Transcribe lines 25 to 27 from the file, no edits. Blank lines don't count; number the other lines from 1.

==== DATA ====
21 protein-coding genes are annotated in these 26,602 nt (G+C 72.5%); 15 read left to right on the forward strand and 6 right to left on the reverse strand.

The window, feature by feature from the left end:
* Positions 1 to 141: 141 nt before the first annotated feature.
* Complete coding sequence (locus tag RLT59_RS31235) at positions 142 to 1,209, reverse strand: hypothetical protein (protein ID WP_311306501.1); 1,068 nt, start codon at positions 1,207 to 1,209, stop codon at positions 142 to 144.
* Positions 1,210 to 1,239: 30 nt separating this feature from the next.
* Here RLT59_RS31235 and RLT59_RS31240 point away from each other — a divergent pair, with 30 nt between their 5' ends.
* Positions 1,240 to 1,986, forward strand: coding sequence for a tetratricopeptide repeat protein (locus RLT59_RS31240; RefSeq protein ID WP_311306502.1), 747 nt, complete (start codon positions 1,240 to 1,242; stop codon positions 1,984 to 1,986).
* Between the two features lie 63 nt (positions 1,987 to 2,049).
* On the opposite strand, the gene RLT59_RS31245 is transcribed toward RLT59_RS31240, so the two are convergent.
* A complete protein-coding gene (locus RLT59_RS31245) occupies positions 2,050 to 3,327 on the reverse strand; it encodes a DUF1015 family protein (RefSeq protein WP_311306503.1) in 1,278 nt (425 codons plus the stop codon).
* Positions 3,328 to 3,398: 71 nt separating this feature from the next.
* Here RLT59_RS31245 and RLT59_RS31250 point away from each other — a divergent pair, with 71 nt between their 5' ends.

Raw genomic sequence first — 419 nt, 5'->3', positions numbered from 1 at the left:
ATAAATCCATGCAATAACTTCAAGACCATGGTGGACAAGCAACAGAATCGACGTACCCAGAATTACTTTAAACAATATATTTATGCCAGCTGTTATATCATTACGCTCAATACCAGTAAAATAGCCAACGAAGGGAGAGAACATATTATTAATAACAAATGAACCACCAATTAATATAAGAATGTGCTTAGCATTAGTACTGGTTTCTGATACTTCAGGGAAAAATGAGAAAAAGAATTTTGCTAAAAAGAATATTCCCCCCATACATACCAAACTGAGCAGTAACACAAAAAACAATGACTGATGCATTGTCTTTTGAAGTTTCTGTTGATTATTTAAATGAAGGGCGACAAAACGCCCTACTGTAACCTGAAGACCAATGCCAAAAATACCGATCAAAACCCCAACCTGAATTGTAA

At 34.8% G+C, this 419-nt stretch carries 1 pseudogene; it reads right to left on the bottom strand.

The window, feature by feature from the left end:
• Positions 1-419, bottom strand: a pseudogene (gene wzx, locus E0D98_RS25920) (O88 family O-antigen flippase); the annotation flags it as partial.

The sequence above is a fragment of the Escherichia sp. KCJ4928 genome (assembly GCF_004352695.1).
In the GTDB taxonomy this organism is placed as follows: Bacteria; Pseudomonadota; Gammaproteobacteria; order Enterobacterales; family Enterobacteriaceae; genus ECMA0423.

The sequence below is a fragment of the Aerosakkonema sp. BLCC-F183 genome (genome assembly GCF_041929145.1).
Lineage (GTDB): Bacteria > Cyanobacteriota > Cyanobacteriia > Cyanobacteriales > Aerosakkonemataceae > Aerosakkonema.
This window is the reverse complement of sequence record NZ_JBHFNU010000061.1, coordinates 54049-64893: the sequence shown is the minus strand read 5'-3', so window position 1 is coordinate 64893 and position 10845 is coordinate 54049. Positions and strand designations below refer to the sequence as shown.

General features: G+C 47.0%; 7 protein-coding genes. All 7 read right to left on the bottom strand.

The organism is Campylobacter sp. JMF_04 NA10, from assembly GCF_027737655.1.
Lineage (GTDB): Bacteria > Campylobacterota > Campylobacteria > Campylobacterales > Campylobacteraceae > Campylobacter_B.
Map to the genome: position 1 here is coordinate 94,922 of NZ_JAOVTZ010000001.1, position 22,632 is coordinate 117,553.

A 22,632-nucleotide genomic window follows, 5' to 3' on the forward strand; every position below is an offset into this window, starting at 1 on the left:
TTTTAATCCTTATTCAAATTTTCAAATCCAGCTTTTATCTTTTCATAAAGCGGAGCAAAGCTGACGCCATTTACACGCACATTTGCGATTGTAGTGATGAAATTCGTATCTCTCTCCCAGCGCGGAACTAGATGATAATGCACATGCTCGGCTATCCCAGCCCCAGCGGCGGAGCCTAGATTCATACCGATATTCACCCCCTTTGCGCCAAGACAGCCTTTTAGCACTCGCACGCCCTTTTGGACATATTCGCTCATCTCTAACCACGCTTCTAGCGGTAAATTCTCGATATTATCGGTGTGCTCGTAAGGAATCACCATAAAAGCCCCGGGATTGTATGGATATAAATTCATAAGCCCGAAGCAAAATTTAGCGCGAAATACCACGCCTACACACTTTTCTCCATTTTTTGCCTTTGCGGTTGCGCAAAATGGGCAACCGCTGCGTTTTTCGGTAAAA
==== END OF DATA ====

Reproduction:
Lineage (GTDB): Bacteria > Campylobacterota > Campylobacteria > Campylobacterales > Campylobacteraceae > Campylobacter_B.
Map to the genome: position 1 here is coordinate 94,922 of NZ_JAOVTZ010000001.1, position 22,632 is coordinate 117,553.

A 22,632-nucleotide genomic window follows, 5' to 3' on the forward strand; every position below is an offset into this window, starting at 1 on the left: